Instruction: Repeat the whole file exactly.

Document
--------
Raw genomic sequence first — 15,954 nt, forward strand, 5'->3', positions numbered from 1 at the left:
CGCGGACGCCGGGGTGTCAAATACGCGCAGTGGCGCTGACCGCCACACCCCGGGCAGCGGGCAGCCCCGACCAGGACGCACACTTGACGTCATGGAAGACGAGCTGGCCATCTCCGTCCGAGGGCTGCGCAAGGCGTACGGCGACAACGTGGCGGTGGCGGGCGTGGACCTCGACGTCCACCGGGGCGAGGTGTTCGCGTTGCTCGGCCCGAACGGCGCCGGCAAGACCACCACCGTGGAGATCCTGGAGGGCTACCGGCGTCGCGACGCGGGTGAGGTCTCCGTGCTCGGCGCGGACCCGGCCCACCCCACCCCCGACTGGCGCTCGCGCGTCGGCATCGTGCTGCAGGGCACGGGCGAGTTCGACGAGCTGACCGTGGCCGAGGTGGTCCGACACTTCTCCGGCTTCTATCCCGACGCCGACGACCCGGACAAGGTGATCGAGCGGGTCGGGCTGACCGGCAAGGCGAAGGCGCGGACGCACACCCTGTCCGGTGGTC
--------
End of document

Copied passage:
Raw genomic sequence first — 15,954 nt, forward strand, 5'->3', positions numbered from 1 at the left:
CGCGGACGCCGGGGTGTCAAATACGCGCAGTGGCGCTGACCGCCACACCCCGGGCAGCGGGCAGCCCCGACCAGGACGCACACTTGACGTCATGGAAGACGAGCTGGCCATCTCCGTCCGAGGGCTGCGCAAGGCGTACGGCGACAACGTGGCGGTGGCGGGCGTGGACCTCGACGTCCACCGGGGCGAGGTGTTCGCGTTGCTCGGCCCGAACGGCGCCGGCAAGACCACCACCGTGGAGATCCTGGAGGGCTACCGGCGTCGCGACGCGGGTGAGGTCTCCGTGCTCGGCGCGGACCCGGCCCACCCCACCCCCGACTGGCGCTCGCGCGTCGGCATCGTGCTGCAGGGCACGGGCGAGTTCGACGAGCTGACCGTGGCCGAGGTGGTCCGACACTTCTCCGGCTTCTATCCCGACGCCGACGACCCGGACAAGGTGATCGAGCGGGTCGGGCTGACCGGCAAGGCGAAGGCGCGGACGCACACCCTGTCCGGTGGTC